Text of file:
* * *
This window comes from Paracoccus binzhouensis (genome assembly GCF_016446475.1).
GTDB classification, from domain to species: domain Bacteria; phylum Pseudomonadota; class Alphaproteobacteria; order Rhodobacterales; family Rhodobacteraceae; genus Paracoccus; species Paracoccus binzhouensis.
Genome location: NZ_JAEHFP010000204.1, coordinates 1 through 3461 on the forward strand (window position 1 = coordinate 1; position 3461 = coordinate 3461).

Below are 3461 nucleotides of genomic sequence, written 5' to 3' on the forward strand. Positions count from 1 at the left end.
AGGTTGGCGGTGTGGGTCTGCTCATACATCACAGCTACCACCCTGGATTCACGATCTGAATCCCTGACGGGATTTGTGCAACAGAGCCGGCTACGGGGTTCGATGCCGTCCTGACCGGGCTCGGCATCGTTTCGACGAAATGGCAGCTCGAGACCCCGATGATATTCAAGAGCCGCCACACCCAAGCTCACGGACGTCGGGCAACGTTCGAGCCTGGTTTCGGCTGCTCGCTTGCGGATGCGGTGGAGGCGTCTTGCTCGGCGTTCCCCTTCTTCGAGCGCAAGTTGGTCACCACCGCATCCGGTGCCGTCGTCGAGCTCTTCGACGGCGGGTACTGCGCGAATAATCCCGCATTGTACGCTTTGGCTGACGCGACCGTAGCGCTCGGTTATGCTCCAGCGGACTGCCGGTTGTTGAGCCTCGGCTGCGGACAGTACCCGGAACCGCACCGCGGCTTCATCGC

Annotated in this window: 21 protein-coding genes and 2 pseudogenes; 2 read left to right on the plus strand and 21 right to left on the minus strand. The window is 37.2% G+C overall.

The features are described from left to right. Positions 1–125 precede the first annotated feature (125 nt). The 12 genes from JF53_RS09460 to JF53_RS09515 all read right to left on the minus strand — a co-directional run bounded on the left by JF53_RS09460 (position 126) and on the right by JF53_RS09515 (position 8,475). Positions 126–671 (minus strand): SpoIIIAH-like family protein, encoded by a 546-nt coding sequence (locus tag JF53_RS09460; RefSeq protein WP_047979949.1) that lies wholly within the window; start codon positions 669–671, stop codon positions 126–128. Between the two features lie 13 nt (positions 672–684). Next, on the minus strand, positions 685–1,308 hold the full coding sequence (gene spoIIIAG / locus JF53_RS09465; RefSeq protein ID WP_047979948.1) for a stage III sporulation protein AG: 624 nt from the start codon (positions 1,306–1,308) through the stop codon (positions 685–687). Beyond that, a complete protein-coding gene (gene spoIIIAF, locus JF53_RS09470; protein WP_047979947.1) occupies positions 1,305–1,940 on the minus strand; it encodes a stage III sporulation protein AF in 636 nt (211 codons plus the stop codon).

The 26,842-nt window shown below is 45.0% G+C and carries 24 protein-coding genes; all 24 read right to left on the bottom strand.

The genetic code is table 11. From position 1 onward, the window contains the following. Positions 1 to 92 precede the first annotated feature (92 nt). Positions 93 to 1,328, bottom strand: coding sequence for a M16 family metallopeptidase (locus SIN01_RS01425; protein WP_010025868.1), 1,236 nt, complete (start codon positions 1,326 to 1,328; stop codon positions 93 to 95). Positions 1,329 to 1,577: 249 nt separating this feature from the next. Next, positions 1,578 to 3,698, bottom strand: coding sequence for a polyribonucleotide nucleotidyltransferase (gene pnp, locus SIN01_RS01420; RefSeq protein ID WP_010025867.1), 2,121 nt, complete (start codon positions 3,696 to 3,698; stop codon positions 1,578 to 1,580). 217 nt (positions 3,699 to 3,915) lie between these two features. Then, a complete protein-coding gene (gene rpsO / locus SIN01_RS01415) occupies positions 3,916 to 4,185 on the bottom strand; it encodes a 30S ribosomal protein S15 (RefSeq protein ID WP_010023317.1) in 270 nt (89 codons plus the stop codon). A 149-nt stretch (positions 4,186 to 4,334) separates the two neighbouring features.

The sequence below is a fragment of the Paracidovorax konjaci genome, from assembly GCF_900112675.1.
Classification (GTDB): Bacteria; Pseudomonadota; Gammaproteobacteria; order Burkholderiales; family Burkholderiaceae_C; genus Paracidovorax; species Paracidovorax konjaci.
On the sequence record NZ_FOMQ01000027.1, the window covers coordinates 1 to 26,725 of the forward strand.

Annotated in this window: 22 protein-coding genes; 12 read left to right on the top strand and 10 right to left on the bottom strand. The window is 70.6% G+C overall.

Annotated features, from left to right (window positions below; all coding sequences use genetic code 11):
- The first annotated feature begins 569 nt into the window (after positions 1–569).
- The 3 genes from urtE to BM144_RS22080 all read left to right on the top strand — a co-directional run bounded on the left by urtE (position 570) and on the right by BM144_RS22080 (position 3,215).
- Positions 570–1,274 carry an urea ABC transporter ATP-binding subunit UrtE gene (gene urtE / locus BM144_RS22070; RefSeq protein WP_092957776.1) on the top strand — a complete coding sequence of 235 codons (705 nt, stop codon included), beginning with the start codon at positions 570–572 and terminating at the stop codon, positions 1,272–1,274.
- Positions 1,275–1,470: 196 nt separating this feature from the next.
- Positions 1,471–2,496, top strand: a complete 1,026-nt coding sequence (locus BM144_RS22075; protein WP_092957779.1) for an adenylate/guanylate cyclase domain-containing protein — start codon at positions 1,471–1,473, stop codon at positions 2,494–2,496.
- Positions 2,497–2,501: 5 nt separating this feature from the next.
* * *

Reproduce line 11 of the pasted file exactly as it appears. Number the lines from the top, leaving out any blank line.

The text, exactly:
Classification (GTDB): Bacteria; Pseudomonadota; Gammaproteobacteria; order Burkholderiales; family Burkholderiaceae_C; genus Paracidovorax; species Paracidovorax konjaci.